Kingsway and East Greenwich referenda the only in the state to pass
Thursday, September 29, 20111, 4:00 AM
By Rebecca Forand/Gloucester County Times
Both Kingsway and East Greenwich’s referendum passed Tuesday night to designs by Garrison Architects of Marlton.
The towns that comprise the Kingsway school district approved the referendum by a greater margin than originally reported.
The Kingsway district had posed a $31.1 million bond referendum on Tuesday — $ 8.4 million of which will be covered by state grants — to voters in order to add 41 classrooms to its middle and high schools.
The measure passed by a margin of 1,816 to 1,623, or 52.81 percent to 47.19 percent.
Due to a glitch in internet connection, the county’s unofficial election results Tuesday night did not reflect all of the counted votes, showing a smaller margin than the final results show, according to the Gloucester County Board of Elections.
“There’s no doubt that the community here wants to support our school systems” said Kingsway Superintendent Jim Lavender. “I think people are beginning to understand the plight of what we’re going through here at Kingsway.
The other local referendum held Tuesday night was for the East Greenwich school district, which asked voters to approve two measures. The first was a $22.5 million project that would add classrooms and expand the cafeteria and the second, an additional $2.8 million project for offices, gymnasium expansions and entrance canopies.
The district’s voters approved the first, but declined the second.
Bond referenda in the Bergen, Monmouth and Morris counties all failed to pass with voters Tuesday.
“There were five districts throughout the state that had referendum questions and Gloucester County was the only area in the state that saw success,” said Mike Yaple spokesman from the New Jersey School Board’s Association.
School boards throughout the state have five dates each year that they can pose referendum questions to voters, and historically September has been the busiest date, according to Yaple. However, the poor economy has seen fewer districts doing so and even fewer being successful.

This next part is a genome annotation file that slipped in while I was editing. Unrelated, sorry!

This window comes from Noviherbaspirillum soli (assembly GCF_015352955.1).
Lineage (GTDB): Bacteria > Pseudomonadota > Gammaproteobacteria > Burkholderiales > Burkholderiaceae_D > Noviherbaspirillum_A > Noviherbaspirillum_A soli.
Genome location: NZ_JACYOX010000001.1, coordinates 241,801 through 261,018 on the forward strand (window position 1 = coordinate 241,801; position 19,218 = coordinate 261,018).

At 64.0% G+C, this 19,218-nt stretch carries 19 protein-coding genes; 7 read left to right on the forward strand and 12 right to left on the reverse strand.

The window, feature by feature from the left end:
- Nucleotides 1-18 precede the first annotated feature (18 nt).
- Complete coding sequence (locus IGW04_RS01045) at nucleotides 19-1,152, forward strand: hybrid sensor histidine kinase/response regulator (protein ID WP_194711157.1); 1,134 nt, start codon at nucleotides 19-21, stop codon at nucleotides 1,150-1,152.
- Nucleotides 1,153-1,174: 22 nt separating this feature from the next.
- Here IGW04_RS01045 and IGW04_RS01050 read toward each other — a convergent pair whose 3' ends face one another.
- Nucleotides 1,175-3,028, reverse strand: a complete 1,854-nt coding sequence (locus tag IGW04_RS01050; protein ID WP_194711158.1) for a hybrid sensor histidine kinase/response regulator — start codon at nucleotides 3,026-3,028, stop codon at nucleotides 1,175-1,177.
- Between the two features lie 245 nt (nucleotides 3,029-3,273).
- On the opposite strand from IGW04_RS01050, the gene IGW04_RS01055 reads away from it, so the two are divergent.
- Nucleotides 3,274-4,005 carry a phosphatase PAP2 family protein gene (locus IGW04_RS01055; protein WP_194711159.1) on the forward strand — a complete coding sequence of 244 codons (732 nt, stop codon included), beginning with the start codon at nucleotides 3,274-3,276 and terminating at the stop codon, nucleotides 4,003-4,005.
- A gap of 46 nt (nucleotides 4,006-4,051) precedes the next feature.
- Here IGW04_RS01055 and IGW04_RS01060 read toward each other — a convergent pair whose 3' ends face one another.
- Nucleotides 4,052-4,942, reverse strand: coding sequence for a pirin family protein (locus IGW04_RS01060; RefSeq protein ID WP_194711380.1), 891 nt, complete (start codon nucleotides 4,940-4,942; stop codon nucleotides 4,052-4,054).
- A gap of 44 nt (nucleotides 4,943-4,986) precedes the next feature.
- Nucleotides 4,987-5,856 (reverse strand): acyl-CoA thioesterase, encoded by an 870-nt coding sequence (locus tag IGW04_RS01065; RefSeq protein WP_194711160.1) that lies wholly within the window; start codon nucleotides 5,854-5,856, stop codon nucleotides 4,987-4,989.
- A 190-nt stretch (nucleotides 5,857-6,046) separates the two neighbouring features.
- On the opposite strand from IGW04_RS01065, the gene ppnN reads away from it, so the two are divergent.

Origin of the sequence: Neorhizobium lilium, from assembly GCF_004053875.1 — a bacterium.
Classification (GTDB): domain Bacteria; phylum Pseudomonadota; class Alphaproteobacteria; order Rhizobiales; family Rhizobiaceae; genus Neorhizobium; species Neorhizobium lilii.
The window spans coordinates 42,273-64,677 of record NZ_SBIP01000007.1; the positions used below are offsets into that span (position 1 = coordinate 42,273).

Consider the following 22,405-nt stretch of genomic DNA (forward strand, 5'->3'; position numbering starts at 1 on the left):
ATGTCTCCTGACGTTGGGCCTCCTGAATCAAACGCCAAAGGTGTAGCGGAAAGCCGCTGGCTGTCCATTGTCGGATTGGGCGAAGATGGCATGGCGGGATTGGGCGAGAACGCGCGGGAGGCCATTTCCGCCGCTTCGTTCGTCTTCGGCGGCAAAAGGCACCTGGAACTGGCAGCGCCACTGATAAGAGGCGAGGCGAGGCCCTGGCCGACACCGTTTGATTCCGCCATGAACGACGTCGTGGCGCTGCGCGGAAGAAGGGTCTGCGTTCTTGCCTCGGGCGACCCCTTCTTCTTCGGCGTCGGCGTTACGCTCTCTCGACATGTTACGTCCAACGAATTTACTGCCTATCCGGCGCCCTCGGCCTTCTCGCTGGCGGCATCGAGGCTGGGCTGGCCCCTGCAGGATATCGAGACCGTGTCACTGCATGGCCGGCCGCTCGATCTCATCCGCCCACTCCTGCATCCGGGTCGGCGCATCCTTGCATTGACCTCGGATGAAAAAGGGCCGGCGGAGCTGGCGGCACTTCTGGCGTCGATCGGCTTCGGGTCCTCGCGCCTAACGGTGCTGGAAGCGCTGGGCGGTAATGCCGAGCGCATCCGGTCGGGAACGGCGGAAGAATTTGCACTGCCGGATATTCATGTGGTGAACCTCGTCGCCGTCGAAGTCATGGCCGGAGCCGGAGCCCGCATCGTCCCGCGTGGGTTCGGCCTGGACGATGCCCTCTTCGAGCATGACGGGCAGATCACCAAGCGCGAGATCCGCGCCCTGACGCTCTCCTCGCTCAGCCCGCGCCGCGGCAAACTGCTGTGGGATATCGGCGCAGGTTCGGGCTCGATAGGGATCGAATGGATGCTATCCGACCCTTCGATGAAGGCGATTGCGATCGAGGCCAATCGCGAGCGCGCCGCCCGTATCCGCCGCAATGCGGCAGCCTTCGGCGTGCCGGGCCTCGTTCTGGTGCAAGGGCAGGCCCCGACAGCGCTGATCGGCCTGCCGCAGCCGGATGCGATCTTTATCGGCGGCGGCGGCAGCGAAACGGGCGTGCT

The project in the Kingsway district and the first question in East Greenwich are both mainly classroom additions, or items that voters often are more likely to view as necessary and approve, whereas East Greenwich’s second question, and the referenda from other areas in the state included more superfluous additions, making them less likely to be approved.
The referendum in the Park Ridge district in Bergen County was to install artificial turf and lights on the school’s football field. In Monmouth County the Monmouth Regional School District asked for solar panels and renovations to the high school. And the Montville Township, Morris County, district had requested a transfer from the general operating budget to the capital reserve account to pay for the installation of a turf field at the high school.
“Generally we find the further away from the classrooms the lower the success rate. Voters are less likely to approve athletic field or new turf and bleachers,” Yaple said. “It’s a difficult economy so you’ve seen school districts going out and offering really scaled down proposals and things they really need.”